Door of the Sagrario, Mexico City, 1857-1858

In the two 47 prints albums, four pictures show parts of Havana, 11 photograph landscapes and buildings in Venezuela, and the remaining 32 from Mexico.

San Antonio waterfall, near Cuernavaca, 1857-1858

El Choro de Regla, 1857-1858

I am very grateful to the Ludwig Museum in Cologne for letting me have a long look at this stunning album.

Tlamanalco, ruins of the colonial church, 1857-1858

The French legation, Mexico City, 1857-1858

YOU CAN ALSO FOLLOW US ON INSTAGRAM : GREGORYLEROYPHOTO

Advertisements

Edward Weston, Portraits of Jose Clemente Orozco, 1926

The following portraits of Mexican painter Jose Clemente Orozco are photoshop renditions of ten negatives found in the Anita Brenner collection in Mexico City. 

Portraits of Mexican muralist José Clemente Orozco. 1926

Of these negatives, only one print is known to exist. That print was part of a Sotheby’s sale in Paris on November 19th, 2010, lot 28, and attributed at the time to Tina Modotti. I was the expert of the sale and I was wrong… Now I’ll explain why we can now attribute these images to Edward Weston.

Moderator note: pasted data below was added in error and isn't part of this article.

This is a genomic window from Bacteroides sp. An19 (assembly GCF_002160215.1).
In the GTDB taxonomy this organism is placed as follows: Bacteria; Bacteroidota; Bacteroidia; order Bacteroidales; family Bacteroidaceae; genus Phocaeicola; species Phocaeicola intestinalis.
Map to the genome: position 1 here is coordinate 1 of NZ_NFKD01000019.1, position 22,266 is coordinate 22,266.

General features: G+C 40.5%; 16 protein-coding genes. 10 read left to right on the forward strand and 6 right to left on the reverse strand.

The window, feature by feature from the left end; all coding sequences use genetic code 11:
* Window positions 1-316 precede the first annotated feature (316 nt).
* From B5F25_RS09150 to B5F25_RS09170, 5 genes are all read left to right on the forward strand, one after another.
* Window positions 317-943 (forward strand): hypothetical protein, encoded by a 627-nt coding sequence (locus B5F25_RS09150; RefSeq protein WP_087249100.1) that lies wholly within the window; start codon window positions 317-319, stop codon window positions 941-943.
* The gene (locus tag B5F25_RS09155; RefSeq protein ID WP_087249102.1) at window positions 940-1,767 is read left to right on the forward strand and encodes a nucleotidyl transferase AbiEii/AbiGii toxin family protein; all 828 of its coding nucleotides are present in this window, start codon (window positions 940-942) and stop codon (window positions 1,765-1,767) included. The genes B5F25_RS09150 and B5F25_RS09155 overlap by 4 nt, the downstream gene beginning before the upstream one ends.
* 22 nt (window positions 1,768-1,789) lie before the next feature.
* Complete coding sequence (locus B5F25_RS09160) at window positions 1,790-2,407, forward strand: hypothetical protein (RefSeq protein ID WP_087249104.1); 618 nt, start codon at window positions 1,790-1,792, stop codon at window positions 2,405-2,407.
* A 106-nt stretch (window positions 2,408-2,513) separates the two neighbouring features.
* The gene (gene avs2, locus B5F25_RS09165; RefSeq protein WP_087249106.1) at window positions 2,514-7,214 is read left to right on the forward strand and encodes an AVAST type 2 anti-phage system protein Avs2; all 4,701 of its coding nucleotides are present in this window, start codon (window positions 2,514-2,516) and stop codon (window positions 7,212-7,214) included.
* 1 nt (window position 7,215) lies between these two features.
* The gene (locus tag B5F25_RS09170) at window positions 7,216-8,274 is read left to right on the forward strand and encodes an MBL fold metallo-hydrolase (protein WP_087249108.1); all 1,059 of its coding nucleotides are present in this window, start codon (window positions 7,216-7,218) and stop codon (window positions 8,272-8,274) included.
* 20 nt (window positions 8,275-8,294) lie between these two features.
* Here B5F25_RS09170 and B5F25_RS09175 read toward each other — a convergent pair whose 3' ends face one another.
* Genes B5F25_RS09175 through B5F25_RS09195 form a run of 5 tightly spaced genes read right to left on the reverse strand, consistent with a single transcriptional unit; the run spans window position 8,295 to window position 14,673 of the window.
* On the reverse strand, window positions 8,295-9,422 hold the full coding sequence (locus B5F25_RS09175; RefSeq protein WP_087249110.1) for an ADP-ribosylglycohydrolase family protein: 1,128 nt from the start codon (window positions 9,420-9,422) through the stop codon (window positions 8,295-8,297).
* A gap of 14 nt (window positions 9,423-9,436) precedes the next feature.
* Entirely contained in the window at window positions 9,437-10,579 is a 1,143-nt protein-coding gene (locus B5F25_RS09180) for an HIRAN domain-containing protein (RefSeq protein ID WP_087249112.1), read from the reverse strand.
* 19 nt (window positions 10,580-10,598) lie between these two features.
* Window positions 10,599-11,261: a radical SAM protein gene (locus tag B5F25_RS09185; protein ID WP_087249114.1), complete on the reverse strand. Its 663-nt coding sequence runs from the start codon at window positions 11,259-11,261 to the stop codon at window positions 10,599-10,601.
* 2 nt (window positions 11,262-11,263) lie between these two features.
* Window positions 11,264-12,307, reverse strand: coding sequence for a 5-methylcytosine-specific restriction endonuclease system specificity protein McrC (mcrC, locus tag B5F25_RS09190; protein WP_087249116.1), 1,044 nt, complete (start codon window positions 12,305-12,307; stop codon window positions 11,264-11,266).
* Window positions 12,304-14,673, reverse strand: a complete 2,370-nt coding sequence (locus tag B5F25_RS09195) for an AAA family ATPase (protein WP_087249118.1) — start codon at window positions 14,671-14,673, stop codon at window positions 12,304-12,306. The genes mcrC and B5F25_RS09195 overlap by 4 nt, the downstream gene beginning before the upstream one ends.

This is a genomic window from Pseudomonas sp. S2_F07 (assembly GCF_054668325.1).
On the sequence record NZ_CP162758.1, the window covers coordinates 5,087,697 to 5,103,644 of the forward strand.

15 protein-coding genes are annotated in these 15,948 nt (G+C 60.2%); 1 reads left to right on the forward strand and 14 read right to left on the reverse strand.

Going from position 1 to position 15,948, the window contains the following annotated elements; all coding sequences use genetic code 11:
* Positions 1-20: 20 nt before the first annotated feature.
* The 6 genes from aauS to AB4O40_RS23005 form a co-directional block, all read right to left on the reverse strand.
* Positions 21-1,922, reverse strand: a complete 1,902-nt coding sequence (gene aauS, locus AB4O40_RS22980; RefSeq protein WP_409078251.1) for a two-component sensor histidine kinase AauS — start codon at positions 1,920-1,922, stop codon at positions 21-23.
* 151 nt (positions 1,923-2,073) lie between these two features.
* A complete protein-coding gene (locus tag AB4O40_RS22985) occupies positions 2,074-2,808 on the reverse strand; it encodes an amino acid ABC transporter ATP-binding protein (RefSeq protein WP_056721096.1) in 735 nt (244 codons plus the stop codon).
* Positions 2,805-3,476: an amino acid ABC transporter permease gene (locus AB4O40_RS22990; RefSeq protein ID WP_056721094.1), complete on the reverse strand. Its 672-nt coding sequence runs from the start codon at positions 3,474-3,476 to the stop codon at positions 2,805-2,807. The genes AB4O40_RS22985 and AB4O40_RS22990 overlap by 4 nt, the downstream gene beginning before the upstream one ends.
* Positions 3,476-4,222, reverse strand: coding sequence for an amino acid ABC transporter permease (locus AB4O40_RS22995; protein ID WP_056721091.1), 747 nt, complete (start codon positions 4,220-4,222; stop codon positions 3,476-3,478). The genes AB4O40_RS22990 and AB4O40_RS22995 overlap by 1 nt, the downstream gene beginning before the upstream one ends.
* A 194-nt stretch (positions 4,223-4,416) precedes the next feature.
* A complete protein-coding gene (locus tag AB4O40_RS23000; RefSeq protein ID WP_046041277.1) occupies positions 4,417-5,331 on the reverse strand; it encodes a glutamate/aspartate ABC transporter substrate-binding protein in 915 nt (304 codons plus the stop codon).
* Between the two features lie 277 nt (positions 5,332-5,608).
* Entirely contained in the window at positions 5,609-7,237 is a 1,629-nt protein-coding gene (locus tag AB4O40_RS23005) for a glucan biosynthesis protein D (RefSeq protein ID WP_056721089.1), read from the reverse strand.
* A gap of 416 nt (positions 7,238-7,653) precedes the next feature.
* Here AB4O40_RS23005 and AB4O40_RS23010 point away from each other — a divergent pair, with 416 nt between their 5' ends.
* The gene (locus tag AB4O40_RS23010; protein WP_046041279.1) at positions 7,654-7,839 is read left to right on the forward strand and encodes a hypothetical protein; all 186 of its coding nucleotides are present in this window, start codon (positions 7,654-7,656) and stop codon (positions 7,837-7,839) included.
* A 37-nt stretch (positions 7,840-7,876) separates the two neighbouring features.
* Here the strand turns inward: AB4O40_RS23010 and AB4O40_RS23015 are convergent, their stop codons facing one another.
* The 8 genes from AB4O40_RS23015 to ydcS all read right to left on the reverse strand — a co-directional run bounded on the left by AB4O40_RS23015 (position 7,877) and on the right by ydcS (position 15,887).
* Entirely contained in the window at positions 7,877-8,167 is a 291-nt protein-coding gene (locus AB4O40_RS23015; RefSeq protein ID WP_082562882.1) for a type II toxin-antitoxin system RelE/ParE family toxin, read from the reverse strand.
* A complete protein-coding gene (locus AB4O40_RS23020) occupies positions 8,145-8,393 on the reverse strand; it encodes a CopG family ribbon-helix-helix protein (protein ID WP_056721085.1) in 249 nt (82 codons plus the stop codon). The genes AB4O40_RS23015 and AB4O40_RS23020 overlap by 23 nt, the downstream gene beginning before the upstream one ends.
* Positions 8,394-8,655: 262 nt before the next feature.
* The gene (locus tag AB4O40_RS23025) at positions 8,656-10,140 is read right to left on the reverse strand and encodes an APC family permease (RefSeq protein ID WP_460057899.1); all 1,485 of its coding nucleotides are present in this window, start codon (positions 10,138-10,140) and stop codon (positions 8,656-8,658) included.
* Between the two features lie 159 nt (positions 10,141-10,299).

Portraits of Mexican muralist José Clemente Orozco, 1926

We knew from Weston daybooks that on Sunday 4th 1926 Anita and Weston visited Jose Clemente Orozco studio, but Weston doesn’t mention taking photographs : « May 4. Sunday, Anita and I went to Coyoacan to visit with Orozco the painter. I had hardly known his work before, which I found fine and strong. His cartoons – splendid drawings, in which he spared no one, either capitalist or revolutionnary leader – were scathing satires, quite as helpful in destroying a « cause », heroes and villains alike, as a machine gun. I would place Orozco among the first four or five painters of Mexico, perhaps higher. » Edward Weston Daybook.